From contactless restaurant menus to print materials and TV commercials (including the infamous Coinbase Superbowl ad), QR codes are everywhere now. Again. The reason? They’re an easy, effective way for brands to engage with their audience, and adoption still seems to be growing.
eMarketer has reported, “In 2022, 83.4 million US adult smartphone users, representing 37.5% of smartphone users, will scan a QR code.” It also says, “This share will rise to 42.6% by 2025.”
As such, we’ve been seeing financial brands use QR codes in direct mail, credit applications and invoices and spotting QR codes as part of key CTAs in health care marketing materials. We’ve been using them with our own clients, as well, to drive traffic to important assets like merchant onboarding materials (webinar registrations and training videos) and Medicare plan comparisons.
Of course, where there’s opportunity to connect with an audience, there are nefarious players interested in diverting that traffic and potentially taking advantage of those consumers. Unfortunately, we’re seeing that now.
Earlier this year, for example, AARP warned its members about the proliferation of fake QR codes, pointing to an alert from the FBI that stated, “Cybercriminals are taking advantage of this technology by directing QR code scans to malicious sites to steal victim data, embedding malware to gain access to the victim’s device and redirecting payment for cybercriminal use.” Similarly, Mashable has published a “Beware the QR code scams” article and warned that fraudsters were covering legit QR codes with their own stickers – on parking meters, for example – and directing payments to scammers instead of parking authorities.
Despite these concerns, there is still great value in using QR codes in marketing. Marketing Charts recently illustrated data from The Drum / YouGov indicating that consumers in nearly every age group used marketing-related QR codes at rates approaching or surpassing 50%. The one exception? Older Americans. According to YouGov, some over 65 may find them difficult to navigate.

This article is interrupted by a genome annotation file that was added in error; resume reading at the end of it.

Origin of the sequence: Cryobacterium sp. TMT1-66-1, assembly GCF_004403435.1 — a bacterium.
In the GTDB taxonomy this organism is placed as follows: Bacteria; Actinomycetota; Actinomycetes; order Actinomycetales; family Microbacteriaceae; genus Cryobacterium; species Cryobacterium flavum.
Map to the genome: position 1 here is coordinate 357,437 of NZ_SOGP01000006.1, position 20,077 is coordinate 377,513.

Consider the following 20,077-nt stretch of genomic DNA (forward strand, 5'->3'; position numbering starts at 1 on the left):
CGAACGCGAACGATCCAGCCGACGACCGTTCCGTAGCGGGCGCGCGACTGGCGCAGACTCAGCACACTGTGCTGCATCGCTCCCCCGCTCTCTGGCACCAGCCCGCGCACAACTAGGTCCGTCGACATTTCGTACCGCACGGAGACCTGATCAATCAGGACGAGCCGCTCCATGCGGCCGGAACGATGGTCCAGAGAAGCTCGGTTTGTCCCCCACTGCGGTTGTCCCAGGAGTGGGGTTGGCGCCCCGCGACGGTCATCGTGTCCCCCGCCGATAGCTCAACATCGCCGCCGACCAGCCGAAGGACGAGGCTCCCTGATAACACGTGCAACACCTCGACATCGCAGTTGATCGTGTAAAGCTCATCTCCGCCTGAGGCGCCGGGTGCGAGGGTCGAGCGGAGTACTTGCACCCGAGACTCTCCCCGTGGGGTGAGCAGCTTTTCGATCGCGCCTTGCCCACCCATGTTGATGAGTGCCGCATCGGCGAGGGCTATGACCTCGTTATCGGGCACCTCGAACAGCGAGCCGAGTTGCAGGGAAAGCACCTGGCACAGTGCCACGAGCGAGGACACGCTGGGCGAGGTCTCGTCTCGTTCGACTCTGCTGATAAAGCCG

We don’t think these challenges should dampen marketers’ enthusiasm for QR codes, but we do urge brands to be mindful of them when planning and executing campaigns. In addition to considering whether your audience may need some extra guidance with the technology, it may be valuable to determine if some of your QR placements – like mass transit or vending machines, for example – may be vulnerable to tampering.
The good news is we can do something about it.
In cases where this type of interference and fraud is a concern, there are tactics you can deploy to help customers and prospects feel more confident scanning your QR codes. Some brands, for example, may choose to be more selective with placement of QR codes. They may avoid displaying the codes on publicly available signage (like bus shelter posters) and give preference instead to QR code use where tampering may be less likely (like a provider’s office).
Others will provide consumers with the information they need to scan with confidence. Customizing the QR code by placing the brand logo within it, for example, may offer consumers visual reassurance that the code has not been compromised. Putting CTAs and/or URLs adjacent to the QR codes can also help, by giving consumers an expectation about what they will experience after scanning. (In these cases, seeing anything else would serve as a warning for the user.)
Marketers can’t solve the fraud problem, but we can do the things in our power to help consumers decide the risk is low in most instances and avoid erosion of trust in this useful and engaging technology.